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Developing a New Tool for Measuring the Benefits of Autism Therapy

Guest post by psychologist Micah Mazurek, PhD, of the University of Missouri’s Thompson Center for Autism and Neurodevelopmental Disorders. The center is a member of Autism Speaks Autism Treatment Network (AS-ATN). The research Dr. Mazurek describes was made possible through the AS-ATN’s role as the federally funded Autism Intervention Research Network on Physical Health (AIR-P).

As a child psychologist at the Thompson Center, my research and clinical work focus on helping children and families affected by autism. A few years ago, Center Director Stephen Kanne and I were developing and testing a new treatment for children with autism. But we had difficulty finding measures to track short-term improvements in the children’s symptoms.

In research, we need such measures to demonstrate the effectiveness of new treatments and approaches. In clinical practice, such measures can provide critical information for families, therapists and doctors as we discuss and update our treatment strategies and goals.

As it turns out, we weren’t the first to recognize the lack of good measures for tracking treatment-related improvements over the short term. As we searched the literature and met with colleagues, we discovered that this was a major problem for both researchers and clinicians.

Developing a new tool
To meet this need, we developed a questionnaire we called the Autism Impact Measure (AIM). We designed it to pick up short-term improvement across the range of autism symptoms. We wanted to be able to measure even small improvements in a child’s social interactions, communication and repetitive behaviors. 

To make sure we’re capturing the most useful information, AIM assesses both the frequency of symptoms and their effect on daily life over a two-week period. It includes 41 questions for parents. For example, it asks parents to report how often their child “resisted changes in routines” on a scale of 1 to 5. It asks how much this symptom interfered with their child’s daily function, also on a scale of 1 to 5.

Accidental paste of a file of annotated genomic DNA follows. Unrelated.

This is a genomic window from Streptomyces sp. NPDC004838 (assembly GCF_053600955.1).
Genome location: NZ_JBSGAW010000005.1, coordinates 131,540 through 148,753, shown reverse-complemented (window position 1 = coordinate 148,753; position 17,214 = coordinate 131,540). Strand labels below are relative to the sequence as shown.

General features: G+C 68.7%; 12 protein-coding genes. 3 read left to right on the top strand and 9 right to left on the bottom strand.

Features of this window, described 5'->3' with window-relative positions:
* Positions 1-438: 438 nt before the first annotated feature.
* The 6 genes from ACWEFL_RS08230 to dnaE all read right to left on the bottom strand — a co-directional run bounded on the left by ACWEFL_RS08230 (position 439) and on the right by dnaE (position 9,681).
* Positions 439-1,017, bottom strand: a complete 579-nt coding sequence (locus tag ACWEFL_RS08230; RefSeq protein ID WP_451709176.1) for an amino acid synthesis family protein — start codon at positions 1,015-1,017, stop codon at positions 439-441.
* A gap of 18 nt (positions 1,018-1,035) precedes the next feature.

First we tested the AIM here at the Thompson Center with 102 children with autism and their parents. The parents found the questionnaire quick and easy to complete. Both parents and clinicians found it useful. 

Encouraged, we knew we had to complete more research to ensure that we had a valid and reliable assessment tool. We needed to test it in a much larger sample of children and families, alongside other measures of autism symptoms.

AIR-P funding makes large study possible

This larger study became a reality through our center’s membership in the Autism Speaks Autism Treatment Network (AS-ATN). This allowed us to collaborate with other autism experts and centers across North America. Through the AS-ATN, we also received funding from the Autism Intervention Research Network on Physical Health (AIR-P) to test the questionnaire with 440 children and their families at eight AS-ATN centers.

The results of this initial project are very promising. We have found that our questionnaire is easy to use and efficient. Its results are reliable and consistent across many different users. And it’s measuring what we intended it to measure – real benefits across short periods of time.

We recently published our report in the Journal of Autism and Developmental Disorders.

Now we’re working with autism experts across the country to test whether the AIM accurately assesses improvements across different types of therapies and other treatments. We look forward to reporting the results.

In closing, I want to express our gratitude for the support of the Autism Speaks community and all the families who have participated in this research. Ultimately, we hope that this work will improve care and quality of life for children with autism across North America and beyond.


You can explore all the research Autism Speaks is funding using this website’s grant searchSubscribe to Autism Speaks Science Digest for more autism research news, blogs and more, delivered biweekly to your inbox.

The Autism Speaks blog features opinions from people throughout the autism community. Each blog represents the point of view of the author and does not necessarily reflect Autism Speaks' beliefs or point of view.